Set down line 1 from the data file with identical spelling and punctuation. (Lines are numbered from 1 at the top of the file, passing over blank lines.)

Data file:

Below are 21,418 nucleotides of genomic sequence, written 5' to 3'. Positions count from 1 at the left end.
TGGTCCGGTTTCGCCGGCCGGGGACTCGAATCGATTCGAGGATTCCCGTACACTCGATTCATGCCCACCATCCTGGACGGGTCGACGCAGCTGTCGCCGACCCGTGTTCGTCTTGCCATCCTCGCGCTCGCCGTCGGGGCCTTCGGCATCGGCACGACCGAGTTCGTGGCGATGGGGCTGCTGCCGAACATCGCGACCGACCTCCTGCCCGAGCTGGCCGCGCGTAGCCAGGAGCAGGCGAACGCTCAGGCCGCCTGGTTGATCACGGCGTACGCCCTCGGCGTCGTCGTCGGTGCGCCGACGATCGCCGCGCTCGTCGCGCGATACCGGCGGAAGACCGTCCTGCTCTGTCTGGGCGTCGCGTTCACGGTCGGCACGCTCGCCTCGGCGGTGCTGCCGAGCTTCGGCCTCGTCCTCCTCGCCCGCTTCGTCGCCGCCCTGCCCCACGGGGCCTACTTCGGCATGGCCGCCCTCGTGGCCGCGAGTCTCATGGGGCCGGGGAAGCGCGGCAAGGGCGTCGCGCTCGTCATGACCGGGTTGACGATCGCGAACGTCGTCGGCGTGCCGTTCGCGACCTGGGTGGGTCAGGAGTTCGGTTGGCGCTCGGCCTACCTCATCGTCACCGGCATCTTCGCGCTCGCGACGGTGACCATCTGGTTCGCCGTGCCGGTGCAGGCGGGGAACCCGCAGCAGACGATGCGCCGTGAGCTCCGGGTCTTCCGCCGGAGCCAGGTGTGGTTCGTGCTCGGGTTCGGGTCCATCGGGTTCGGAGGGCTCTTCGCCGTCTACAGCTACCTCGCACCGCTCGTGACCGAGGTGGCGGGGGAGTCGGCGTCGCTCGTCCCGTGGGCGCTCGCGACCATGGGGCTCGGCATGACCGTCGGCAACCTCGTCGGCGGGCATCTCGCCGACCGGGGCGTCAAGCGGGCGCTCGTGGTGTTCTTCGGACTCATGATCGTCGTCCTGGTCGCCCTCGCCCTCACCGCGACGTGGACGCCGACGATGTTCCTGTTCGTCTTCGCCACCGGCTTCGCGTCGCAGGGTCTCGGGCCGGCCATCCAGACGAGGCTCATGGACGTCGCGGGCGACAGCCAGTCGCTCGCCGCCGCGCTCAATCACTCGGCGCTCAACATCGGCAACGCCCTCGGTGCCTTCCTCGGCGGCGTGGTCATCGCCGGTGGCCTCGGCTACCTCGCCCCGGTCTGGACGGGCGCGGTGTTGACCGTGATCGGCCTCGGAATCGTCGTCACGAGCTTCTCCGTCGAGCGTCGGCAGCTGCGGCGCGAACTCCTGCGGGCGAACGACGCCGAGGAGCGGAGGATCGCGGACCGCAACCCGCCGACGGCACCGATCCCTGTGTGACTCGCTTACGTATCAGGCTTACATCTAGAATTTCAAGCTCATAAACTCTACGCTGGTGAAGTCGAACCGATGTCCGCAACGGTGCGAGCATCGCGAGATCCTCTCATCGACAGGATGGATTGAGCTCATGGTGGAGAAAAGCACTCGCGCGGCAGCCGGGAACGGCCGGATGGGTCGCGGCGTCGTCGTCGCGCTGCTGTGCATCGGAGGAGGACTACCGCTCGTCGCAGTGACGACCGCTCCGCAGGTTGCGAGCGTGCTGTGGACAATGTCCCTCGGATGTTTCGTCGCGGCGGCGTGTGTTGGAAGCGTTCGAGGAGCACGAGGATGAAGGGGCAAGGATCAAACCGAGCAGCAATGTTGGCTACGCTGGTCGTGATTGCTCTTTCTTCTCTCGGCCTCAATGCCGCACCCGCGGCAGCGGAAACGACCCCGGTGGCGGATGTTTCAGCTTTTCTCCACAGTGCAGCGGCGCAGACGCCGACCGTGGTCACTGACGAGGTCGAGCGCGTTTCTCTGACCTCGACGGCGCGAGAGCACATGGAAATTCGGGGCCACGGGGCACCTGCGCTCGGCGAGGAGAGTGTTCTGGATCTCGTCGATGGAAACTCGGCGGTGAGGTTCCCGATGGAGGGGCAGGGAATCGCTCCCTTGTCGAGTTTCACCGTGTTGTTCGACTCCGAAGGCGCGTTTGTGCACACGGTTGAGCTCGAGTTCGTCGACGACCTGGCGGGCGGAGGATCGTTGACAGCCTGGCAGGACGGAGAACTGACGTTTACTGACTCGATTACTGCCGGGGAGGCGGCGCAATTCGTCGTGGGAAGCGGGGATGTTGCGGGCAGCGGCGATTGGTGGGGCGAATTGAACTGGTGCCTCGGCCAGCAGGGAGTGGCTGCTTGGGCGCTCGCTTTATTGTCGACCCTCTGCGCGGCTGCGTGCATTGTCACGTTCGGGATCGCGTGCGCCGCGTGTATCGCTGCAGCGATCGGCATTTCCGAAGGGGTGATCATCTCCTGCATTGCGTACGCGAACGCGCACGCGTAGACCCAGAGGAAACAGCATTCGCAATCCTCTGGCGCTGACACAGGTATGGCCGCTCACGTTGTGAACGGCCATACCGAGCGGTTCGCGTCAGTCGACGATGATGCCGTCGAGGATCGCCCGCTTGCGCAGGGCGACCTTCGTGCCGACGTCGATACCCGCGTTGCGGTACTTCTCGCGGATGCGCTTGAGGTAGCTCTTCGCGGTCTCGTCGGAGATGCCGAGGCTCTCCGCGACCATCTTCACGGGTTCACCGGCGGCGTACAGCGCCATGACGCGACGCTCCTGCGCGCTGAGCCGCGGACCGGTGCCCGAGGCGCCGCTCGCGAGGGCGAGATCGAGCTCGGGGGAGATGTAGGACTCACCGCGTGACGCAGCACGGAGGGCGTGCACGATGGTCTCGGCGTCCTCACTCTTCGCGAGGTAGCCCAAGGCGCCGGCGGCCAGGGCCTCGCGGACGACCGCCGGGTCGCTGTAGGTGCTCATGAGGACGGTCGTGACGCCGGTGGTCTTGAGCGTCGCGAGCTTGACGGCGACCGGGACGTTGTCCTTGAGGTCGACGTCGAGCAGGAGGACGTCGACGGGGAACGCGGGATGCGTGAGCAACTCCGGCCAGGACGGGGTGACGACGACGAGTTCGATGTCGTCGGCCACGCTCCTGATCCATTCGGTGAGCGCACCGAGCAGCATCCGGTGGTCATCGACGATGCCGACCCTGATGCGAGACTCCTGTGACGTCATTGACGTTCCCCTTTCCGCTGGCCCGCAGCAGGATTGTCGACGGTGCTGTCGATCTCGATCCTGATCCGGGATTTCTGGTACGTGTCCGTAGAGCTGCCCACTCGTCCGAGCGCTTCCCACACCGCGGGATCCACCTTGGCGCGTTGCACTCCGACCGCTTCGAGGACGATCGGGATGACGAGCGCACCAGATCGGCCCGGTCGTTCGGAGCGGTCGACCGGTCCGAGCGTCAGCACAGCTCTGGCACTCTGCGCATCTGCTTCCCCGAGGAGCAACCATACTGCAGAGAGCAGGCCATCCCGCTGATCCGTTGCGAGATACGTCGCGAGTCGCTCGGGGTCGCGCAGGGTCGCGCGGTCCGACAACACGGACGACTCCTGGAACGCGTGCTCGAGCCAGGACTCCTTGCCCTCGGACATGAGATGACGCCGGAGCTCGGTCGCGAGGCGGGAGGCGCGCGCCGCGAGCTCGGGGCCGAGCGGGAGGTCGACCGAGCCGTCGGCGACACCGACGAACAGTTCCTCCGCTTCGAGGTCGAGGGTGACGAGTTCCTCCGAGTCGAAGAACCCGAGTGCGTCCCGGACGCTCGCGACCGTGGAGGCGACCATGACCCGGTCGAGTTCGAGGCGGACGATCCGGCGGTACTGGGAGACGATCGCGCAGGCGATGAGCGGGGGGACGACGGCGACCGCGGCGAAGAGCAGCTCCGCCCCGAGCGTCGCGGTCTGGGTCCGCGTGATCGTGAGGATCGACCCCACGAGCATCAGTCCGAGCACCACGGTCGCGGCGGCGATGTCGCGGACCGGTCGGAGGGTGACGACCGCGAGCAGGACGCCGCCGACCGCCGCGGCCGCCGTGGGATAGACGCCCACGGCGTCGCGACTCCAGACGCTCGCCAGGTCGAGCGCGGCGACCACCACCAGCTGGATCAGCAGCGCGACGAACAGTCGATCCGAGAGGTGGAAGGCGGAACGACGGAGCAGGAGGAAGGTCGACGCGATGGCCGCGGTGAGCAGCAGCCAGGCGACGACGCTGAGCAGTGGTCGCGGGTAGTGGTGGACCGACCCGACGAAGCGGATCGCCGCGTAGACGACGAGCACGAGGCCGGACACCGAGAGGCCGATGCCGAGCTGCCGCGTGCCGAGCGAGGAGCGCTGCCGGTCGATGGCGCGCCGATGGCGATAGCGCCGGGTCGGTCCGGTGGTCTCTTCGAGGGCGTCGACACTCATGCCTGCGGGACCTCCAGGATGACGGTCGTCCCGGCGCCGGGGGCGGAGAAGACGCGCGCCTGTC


Below are 21,418 nucleotides of genomic sequence, written 5' to 3'. Positions count from 1 at the left end.